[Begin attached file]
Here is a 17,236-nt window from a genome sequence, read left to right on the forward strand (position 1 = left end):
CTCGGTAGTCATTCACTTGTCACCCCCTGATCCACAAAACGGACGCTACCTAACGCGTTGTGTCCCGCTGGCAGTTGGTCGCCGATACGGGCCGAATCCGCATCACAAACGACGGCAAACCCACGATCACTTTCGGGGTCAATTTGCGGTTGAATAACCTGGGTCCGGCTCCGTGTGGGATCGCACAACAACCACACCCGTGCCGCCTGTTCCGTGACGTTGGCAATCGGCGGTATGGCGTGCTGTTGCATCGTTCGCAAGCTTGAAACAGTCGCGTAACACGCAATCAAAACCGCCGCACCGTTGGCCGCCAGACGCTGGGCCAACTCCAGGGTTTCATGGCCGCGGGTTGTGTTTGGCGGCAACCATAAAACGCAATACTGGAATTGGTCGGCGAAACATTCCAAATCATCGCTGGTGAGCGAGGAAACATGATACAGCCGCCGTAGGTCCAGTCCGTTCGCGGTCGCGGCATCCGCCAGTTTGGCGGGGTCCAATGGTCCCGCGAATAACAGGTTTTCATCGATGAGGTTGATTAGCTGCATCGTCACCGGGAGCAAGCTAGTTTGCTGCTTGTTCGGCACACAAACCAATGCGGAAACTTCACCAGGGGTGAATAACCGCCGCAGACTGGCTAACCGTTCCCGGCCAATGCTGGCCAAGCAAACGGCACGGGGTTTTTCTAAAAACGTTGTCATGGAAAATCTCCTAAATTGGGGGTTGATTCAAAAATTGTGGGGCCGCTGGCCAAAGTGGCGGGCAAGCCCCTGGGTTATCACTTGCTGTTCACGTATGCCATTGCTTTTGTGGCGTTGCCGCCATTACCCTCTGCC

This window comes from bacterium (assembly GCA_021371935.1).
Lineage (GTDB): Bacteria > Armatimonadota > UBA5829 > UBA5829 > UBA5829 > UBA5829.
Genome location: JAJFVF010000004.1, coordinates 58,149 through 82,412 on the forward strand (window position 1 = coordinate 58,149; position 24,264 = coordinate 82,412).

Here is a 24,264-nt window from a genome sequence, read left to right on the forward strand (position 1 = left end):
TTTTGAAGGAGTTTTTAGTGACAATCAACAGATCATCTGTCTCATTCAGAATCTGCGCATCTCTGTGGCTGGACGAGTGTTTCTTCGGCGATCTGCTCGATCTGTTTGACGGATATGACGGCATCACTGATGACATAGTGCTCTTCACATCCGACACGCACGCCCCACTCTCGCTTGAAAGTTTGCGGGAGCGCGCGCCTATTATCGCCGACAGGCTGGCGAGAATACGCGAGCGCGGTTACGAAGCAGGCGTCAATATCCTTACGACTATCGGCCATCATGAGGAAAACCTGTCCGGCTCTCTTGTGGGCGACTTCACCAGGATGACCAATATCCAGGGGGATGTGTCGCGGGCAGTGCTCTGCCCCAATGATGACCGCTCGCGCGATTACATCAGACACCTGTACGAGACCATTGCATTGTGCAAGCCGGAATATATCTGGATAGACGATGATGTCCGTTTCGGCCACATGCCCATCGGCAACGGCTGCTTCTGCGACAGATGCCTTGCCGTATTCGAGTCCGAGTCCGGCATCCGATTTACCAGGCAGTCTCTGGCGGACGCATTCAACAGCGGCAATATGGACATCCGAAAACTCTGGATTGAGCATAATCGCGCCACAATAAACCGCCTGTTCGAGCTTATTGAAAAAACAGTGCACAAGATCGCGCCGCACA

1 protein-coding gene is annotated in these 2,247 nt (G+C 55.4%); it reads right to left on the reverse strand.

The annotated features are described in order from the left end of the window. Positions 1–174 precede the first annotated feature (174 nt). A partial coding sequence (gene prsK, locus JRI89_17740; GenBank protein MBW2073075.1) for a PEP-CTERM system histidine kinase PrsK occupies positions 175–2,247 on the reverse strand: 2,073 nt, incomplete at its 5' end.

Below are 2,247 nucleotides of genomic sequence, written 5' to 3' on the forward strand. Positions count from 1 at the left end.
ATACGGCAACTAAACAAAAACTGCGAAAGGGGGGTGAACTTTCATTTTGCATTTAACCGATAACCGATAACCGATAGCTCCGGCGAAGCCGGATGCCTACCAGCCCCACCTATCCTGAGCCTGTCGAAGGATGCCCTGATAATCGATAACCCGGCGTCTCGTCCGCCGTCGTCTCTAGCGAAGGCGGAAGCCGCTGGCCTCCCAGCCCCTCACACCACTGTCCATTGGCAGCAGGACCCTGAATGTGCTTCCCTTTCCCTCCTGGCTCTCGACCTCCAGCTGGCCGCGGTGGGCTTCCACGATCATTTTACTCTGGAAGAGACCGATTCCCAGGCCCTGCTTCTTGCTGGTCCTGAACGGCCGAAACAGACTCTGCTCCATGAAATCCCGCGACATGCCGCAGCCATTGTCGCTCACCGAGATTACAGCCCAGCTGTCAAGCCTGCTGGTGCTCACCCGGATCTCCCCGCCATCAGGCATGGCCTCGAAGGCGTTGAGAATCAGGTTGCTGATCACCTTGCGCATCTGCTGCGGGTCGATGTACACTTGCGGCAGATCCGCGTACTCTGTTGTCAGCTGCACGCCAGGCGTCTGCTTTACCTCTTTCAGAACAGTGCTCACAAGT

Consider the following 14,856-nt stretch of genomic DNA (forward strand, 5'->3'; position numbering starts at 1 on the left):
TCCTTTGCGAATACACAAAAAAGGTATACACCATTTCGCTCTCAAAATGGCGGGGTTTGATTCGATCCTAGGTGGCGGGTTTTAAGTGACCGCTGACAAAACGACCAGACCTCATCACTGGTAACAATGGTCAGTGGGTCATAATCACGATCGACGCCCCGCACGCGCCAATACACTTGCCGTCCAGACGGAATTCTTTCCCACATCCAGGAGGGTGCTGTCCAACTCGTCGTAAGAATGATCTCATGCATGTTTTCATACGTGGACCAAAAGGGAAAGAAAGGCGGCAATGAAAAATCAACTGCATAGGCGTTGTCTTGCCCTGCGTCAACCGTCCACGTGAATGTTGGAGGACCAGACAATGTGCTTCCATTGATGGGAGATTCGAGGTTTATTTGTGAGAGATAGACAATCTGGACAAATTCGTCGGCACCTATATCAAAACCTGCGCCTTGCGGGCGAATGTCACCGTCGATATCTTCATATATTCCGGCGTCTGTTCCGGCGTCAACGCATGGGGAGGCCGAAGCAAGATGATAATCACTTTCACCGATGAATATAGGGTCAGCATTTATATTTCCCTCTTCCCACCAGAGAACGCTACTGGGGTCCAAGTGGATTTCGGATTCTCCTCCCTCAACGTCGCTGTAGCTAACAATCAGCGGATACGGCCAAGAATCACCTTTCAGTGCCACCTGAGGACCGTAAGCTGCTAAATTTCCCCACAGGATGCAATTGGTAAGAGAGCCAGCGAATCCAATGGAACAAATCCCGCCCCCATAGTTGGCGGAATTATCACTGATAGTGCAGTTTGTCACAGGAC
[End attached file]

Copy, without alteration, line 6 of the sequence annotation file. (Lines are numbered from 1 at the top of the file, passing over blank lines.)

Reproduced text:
Here is a 24,264-nt window from a genome sequence, read left to right on the forward strand (position 1 = left end):